If you’re lucky, you have a few people in your life that are just plain good. They’re unselfish, ethical and generally quite happy and their goodness inspires you to be better. If anyone were to say a bad word about them, you’d be ready to fight tooth and nail to defend their honour.

Bill and Sharon Gunter – known in foodie circles by their blog, Gunternation – are two such people. I first met them on an Irish Foodies outing I organised to the Brown Hound Bakery and Eastern Seaboard, and we immediately hit it off. They’re expats too, and we bonded on everything from adjusting to a new culture (they’ve been here a few years longer than me, so they were full of great advice) to our favourite foods from back home.

Veggie Pie

Though we’re all Americans, we hail from different regions; the Gunters are from the South and mid-west and I’m from Southern California. So when we talk about the American foods we grew up with, we talk about very different dishes. Sharon loves her Frito Pie and Bill, who went to college in New Orleans, is nuts about po’ boys and gumbo. Me, I’m all about the sushi and Cali burritos. I love hearing them talk about the foods they grew up with, because it’s so different from what I ate as a kid. From pimento cheese to chicken spaghetti, I now have a whole new list of down-home American dishes I want to try.

Gunters1And while the Gunters are all American, they’ve absolutely embraced Ireland – and I love that. They’re always trying new restaurants around Dublin or foraging for herbs out in the woods or recommending some great new ingredient they discovered at the local market. If it’s sunny outside, the Gunters are out having a pint at the neighourhood beer garden and enjoying a sidewalk fish ‘n chips. They don’t sit around wishing Ireland was more like America, they take in all they can of Irish food and culture and appreciate every bit. Bill recently took on the position as head of Slow Food Dublin and both are very active in promoting locally-produced Irish products.

But Bill and Sharon are more than just foodie friends. I recently went through a very stressful night at the emergency room of everyone’s favourite public hospital, Beaumont, and had it not been for the Gunters I would have been there on my own. Mountaineering Man was away in Boston, and about a day after he left I started experiencing horrible stomach spasms that wouldn’t let up.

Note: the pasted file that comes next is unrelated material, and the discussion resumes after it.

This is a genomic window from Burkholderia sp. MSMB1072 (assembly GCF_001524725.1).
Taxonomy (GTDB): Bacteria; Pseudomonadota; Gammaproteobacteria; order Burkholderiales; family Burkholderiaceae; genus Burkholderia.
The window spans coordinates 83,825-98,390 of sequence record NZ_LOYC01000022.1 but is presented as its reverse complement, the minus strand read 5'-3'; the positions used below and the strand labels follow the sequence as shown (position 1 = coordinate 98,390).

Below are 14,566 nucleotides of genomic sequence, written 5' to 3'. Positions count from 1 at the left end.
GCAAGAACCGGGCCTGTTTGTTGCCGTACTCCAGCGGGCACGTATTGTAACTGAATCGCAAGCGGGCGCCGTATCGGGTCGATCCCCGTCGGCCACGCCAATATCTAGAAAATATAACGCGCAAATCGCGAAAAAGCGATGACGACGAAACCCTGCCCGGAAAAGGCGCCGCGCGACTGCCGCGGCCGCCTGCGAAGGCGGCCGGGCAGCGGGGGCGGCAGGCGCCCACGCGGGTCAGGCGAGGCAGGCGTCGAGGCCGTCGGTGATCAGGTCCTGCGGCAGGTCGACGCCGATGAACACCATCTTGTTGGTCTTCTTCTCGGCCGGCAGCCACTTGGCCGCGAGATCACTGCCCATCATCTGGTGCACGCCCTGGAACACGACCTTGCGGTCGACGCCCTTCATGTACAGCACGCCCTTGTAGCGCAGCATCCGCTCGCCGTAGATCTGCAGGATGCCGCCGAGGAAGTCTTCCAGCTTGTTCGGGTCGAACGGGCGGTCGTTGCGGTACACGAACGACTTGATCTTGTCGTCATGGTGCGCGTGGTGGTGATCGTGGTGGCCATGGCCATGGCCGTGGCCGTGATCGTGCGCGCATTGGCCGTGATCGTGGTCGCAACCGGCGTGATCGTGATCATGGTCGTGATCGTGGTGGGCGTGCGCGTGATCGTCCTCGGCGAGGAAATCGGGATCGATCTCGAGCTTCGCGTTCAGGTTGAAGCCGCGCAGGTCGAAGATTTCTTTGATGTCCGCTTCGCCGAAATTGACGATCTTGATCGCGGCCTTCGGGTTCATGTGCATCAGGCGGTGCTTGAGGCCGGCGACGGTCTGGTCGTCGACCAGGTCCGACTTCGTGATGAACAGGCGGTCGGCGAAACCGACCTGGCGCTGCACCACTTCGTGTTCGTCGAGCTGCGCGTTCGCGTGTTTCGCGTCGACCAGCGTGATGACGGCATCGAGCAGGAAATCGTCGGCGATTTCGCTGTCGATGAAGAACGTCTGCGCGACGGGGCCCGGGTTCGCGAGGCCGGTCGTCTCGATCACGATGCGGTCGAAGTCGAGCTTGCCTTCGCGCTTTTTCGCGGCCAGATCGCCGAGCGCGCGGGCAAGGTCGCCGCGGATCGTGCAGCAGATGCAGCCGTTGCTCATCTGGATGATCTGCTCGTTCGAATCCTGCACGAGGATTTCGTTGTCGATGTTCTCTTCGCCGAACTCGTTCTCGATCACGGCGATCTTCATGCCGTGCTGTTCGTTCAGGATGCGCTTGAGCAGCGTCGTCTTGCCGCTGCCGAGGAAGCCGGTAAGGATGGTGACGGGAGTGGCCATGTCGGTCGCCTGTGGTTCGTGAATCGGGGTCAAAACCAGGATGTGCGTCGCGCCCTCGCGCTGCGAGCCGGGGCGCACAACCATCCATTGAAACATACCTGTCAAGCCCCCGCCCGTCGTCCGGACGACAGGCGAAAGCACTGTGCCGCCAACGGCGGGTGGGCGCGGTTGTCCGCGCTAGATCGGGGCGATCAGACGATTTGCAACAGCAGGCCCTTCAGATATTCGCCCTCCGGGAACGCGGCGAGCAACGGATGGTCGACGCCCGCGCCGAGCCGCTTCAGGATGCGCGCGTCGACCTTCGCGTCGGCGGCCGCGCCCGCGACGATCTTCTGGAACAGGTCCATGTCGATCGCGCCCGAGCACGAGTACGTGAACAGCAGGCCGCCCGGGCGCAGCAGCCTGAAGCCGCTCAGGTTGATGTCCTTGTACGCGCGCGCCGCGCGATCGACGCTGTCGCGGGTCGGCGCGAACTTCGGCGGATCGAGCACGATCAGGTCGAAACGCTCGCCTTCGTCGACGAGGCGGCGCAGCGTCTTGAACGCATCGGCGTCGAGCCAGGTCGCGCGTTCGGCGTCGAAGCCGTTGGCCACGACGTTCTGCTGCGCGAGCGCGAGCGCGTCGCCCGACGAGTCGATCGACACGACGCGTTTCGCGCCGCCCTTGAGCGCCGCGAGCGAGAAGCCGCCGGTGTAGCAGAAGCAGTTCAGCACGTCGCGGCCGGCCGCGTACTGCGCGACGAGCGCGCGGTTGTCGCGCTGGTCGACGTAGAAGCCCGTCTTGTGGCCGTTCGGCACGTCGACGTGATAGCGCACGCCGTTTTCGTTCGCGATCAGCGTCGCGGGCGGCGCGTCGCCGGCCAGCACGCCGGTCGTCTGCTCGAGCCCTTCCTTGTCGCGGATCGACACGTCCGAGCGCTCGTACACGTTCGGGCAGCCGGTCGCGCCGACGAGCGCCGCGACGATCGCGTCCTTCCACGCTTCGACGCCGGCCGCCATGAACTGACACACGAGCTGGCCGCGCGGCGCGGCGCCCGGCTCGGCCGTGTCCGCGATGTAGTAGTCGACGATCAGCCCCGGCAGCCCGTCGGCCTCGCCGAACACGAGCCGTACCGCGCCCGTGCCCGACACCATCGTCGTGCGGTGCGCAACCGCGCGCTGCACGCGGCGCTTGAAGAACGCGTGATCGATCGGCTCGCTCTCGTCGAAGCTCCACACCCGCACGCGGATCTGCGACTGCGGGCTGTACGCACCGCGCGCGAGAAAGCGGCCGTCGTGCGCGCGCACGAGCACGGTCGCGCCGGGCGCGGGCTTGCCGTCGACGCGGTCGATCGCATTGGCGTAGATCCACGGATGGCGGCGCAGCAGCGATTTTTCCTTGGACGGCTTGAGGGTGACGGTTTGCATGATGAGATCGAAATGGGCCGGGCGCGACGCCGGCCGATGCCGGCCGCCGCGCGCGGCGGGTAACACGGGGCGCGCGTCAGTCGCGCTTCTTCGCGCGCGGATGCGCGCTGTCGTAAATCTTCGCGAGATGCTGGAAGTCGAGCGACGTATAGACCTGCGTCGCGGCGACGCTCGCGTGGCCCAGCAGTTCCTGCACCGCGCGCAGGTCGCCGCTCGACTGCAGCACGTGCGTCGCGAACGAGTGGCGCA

veggie Pie 2

Bill left work early to take me to an urgent care facility and then to Beaumont. As I knew I’d be in the waiting room for hours, I insisted he leave. He finally did go home, but came back a couple of hours later with Sharon and copies of Saveur and The New Yorker in tow. They sat with me for another two-and-a-half hours, distracting me from my pain with their funny and amusing stories. Though they both had work the next morning, they stayed with me until after midnight, and they checked on me the next day after I’d come home.

Needless to say, MM was mortified that I had to go through this without him, and is eternally grateful to Bill and Sharon for watching out for me. Though MM can be quite cynical at times, of the Gunters he said, “They really walk the walk,” and it’s so true. In a country where religion is so often associated with hypocrisy and entitlement, the Gunters are church-going, choir-singing folk who practice what they preach (though I should add they are never preachy toward me or anyone else).

If anyone were to ask me to describe Bill and Sharon Gunter, I’d simply say, “They’re just good people.”

Veggie Pie 4

SpeltQuick Veggie Pie

Bisquick is a product that all Americans are familiar with: it’s a dry, pre-mixed flour mixture used for making light, fluffy pancakes, scones and other cakes as well as savoury pies like the Bisquick Vegetable Pie. But since it’s hard to get Bisquick here in Ireland, I recently made my own version of the Vegetable Pie using spelt flour and a bit of baking powder, and it turned out great. I think it’s a dish that the Gunters would like as I’m pretty sure they’d be familiar with the original version.

1/2 head of cauliflower

1 large corgette

1 large white onion

1 carrot

1 yellow bell pepper

1 tablespoon olive oil

4 tablespoons crumbled feta cheese

1 tin of sweetcorn (large or small, doesn’t really matter!)

2 eggs

1 1/2 cup of low-fat milk

4 tablespoons grated parmesan cheese

4 tablespoons chopped fresh basil

1/3 cup of spelt flour

2 teaspoons baking powder

Salt and Pepper to taste

Preheat the oven to 200C.

In a food processor, pulse the cauliflower until the texture is like rice – small bits. I just find it much easier to do in the processor vs. cutting by hand but it’s up to you. Cut the corgette, onion, carrot and yellow bell pepper into small pieces as well, though it doesn’t have to be as small as the cauliflower. Heat the olive oil in a large sauté pan over medium high heat, and cook all the vegetables until tender – about 10-12 minutes.

Put the cooked vegetables into a large bowl. Add in the feta cheese and sweetcorn and combine. In a separate medium bowl, combine the eggs, milk and parmesan cheese and basil and whisk until combined. Add in the spelt flour, baking powder and some salt and pepper.

Now to assemble: Place all the cooked veggies into a large casserole dish and then pour the spelt flour/milk/egg mixture over it. Bake in the oven for 30 minutes, or until a toothpick inserted in the center comes out clean. Enjoy!